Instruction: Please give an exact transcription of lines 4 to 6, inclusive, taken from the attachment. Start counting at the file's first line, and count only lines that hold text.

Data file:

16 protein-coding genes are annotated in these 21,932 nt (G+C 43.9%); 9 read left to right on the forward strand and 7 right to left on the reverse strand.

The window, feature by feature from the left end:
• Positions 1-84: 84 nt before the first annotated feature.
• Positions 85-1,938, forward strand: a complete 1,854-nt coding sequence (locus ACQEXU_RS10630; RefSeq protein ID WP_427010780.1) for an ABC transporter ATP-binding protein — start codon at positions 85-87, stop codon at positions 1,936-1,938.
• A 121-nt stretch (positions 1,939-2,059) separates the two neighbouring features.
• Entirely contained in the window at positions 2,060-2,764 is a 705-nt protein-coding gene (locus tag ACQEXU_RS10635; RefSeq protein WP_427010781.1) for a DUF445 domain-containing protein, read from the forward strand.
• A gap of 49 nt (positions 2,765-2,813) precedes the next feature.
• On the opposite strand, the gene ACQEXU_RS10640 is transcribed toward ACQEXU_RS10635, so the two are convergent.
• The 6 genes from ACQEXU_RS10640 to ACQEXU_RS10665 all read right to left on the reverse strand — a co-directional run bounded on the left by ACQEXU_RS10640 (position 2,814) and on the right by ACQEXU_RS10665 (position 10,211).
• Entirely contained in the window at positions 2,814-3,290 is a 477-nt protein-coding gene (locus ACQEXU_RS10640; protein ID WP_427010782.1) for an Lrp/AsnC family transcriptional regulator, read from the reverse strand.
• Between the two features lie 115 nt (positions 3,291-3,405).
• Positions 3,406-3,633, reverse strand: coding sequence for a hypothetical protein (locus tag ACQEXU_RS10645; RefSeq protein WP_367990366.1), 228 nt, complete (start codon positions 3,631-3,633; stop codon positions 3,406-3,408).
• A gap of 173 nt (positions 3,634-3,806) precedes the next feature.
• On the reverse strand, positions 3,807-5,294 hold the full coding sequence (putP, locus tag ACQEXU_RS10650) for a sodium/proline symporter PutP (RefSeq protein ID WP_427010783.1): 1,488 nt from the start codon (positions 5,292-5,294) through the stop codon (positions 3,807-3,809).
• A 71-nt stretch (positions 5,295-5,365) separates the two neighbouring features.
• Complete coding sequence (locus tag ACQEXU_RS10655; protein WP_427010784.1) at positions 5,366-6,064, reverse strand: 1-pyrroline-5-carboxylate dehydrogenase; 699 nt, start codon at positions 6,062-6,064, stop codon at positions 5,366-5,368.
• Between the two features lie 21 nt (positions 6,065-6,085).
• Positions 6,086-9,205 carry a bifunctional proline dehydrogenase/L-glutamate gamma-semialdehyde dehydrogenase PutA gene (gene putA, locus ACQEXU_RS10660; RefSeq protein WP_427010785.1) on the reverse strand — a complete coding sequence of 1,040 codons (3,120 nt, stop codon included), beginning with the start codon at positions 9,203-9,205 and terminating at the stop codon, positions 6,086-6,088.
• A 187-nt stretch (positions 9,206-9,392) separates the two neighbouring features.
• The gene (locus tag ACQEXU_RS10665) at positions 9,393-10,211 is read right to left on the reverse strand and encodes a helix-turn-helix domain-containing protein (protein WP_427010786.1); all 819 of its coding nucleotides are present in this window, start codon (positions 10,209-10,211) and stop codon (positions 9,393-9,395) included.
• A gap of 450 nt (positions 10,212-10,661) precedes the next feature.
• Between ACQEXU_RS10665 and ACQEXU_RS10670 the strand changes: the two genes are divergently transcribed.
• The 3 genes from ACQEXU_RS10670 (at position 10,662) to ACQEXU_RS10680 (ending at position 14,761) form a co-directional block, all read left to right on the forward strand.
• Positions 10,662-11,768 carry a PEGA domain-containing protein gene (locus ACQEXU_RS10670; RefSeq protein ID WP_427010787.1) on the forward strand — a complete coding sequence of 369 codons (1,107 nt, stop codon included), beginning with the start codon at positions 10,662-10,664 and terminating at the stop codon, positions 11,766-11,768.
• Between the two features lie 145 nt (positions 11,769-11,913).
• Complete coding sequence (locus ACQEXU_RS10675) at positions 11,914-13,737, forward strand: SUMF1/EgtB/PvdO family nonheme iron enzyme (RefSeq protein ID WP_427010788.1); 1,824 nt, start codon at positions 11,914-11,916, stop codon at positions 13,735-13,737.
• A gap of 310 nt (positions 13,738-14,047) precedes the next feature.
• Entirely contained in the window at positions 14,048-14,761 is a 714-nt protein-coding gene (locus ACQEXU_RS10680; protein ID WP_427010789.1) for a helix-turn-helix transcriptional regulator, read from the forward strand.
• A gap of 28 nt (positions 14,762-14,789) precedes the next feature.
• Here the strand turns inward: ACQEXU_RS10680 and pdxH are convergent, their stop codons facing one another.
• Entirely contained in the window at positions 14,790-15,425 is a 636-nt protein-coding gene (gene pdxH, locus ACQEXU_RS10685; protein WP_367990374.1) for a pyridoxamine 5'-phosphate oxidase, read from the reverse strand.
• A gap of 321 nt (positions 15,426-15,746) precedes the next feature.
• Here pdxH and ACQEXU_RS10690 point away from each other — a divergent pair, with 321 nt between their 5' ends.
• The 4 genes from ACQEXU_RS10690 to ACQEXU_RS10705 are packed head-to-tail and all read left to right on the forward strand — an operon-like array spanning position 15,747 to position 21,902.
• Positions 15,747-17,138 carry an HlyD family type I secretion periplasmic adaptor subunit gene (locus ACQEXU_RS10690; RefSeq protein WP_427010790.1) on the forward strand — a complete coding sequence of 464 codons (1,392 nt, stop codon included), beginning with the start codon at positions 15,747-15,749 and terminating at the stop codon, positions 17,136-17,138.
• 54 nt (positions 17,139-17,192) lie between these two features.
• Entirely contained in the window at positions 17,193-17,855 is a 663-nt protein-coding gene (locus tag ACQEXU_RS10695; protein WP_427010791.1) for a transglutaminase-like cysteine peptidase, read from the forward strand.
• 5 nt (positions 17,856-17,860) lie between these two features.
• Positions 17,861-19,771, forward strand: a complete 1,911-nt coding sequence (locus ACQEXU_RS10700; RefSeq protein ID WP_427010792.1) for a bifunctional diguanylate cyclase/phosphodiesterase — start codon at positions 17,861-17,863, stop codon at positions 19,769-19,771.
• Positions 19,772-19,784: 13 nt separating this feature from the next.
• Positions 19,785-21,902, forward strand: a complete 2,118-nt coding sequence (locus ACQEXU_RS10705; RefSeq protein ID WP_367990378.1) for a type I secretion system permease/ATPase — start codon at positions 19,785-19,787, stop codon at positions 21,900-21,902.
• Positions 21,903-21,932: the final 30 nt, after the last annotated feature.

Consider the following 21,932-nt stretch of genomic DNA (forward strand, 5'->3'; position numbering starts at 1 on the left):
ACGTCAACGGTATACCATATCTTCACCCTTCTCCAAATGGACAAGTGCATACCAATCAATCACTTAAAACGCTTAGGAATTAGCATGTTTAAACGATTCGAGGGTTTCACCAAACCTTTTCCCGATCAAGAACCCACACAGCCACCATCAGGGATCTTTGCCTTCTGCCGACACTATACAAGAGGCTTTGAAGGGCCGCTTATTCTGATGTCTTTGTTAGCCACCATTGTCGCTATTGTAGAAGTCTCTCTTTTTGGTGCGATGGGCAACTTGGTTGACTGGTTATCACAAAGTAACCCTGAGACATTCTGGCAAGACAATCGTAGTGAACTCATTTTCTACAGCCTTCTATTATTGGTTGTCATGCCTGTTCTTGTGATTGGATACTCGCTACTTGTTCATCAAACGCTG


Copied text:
• Positions 85-1,938, forward strand: a complete 1,854-nt coding sequence (locus ACQEXU_RS10630; RefSeq protein ID WP_427010780.1) for an ABC transporter ATP-binding protein — start codon at positions 85-87, stop codon at positions 1,936-1,938.
• A 121-nt stretch (positions 1,939-2,059) separates the two neighbouring features.
• Entirely contained in the window at positions 2,060-2,764 is a 705-nt protein-coding gene (locus tag ACQEXU_RS10635; RefSeq protein WP_427010781.1) for a DUF445 domain-containing protein, read from the forward strand.